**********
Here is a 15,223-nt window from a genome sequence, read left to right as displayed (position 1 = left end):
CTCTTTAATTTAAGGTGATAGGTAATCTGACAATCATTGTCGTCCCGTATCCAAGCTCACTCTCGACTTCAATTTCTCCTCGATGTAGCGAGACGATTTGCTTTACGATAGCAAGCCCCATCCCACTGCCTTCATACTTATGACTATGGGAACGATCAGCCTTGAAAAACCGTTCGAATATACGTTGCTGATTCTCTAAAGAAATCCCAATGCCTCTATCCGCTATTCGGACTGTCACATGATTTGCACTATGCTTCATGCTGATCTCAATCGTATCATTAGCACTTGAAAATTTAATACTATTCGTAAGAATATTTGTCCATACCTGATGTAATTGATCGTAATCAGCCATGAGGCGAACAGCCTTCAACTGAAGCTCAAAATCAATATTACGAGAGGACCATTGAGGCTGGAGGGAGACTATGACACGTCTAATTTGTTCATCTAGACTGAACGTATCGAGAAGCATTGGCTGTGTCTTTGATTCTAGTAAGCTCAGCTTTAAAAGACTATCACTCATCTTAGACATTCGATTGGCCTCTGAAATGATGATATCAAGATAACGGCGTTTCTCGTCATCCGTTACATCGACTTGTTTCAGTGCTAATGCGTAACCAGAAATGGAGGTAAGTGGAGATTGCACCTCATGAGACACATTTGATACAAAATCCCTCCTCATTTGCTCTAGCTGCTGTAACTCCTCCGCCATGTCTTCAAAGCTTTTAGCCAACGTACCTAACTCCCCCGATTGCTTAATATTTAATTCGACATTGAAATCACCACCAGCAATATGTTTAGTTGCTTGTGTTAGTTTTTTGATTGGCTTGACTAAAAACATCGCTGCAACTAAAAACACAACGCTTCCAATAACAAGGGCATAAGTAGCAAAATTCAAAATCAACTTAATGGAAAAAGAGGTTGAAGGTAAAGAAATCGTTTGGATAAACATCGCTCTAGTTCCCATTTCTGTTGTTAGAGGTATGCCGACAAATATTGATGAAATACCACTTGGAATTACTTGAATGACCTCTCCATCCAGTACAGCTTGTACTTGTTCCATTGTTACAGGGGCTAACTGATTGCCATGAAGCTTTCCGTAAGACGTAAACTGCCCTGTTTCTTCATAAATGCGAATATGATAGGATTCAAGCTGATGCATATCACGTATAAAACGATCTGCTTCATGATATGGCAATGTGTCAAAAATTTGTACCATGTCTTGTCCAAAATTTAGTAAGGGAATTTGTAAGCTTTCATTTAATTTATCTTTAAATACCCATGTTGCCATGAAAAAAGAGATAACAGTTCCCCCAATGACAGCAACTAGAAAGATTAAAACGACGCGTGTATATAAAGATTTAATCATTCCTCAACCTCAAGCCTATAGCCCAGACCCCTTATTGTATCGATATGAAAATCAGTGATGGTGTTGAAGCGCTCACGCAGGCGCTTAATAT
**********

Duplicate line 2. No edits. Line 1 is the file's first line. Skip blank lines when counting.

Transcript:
CTCTTTAATTTAAGGTGATAGGTAATCTGACAATCATTGTCGTCCCGTATCCAAGCTCACTCTCGACTTCAATTTCTCCTCGATGTAGCGAGACGATTTGCTTTACGATAGCAAGCCCCATCCCACTGCCTTCATACTTATGACTATGGGAACGATCAGCCTTGAAAAACCGTTCGAATATACGTTGCTGATTCTCTAAAGAAATCCCAATGCCTCTATCCGCTATTCGGACTGTCACATGATTTGCACTATGCTTCATGCTGATCTCAATCGTATCATTAGCACTTGAAAATTTAATACTATTCGTAAGAATATTTGTCCATACCTGATGTAATTGATCGTAATCAGCCATGAGGCGAACAGCCTTCAACTGAAGCTCAAAATCAATATTACGAGAGGACCATTGAGGCTGGAGGGAGACTATGACACGTCTAATTTGTTCATCTAGACTGAACGTATCGAGAAGCATTGGCTGTGTCTTTGATTCTAGTAAGCTCAGCTTTAAAAGACTATCACTCATCTTAGACATTCGATTGGCCTCTGAAATGATGATATCAAGATAACGGCGTTTCTCGTCATCCGTTACATCGACTTGTTTCAGTGCTAATGCGTAACCAGAAATGGAGGTAAGTGGAGATTGCACCTCATGAGACACATTTGATACAAAATCCCTCCTCATTTGCTCTAGCTGCTGTAACTCCTCCGCCATGTCTTCAAAGCTTTTAGCCAACGTACCTAACTCCCCCGATTGCTTAATATTTAATTCGACATTGAAATCACCACCAGCAATATGTTTAGTTGCTTGTGTTAGTTTTTTGATTGGCTTGACTAAAAACATCGCTGCAACTAAAAACACAACGCTTCCAATAACAAGGGCATAAGTAGCAAAATTCAAAATCAACTTAATGGAAAAAGAGGTTGAAGGTAAAGAAATCGTTTGGATAAACATCGCTCTAGTTCCCATTTCTGTTGTTAGAGGTATGCCGACAAATATTGATGAAATACCACTTGGAATTACTTGAATGACCTCTCCATCCAGTACAGCTTGTACTTGTTCCATTGTTACAGGGGCTAACTGATTGCCATGAAGCTTTCCGTAAGACGTAAACTGCCCTGTTTCTTCATAAATGCGAATATGATAGGATTCAAGCTGATGCATATCACGTATAAAACGATCTGCTTCATGATATGGCAATGTGTCAAAAATTTGTACCATGTCTTGTCCAAAATTTAGTAAGGGAATTTGTAAGCTTTCATTTAATTTATCTTTAAATACCCATGTTGCCATGAAAAAAGAGATAACAGTTCCCCCAATGACAGCAACTAGAAAGATTAAAACGACGCGTGTATATAAAGATTTAATCATTCCTCAACCTCAAGCCTATAGCCCAGACCCCTTATTGTATCGATATGAAAATCAGTGATGGTGTTGAAGCGCTCACGCAGGCGCTTAATAT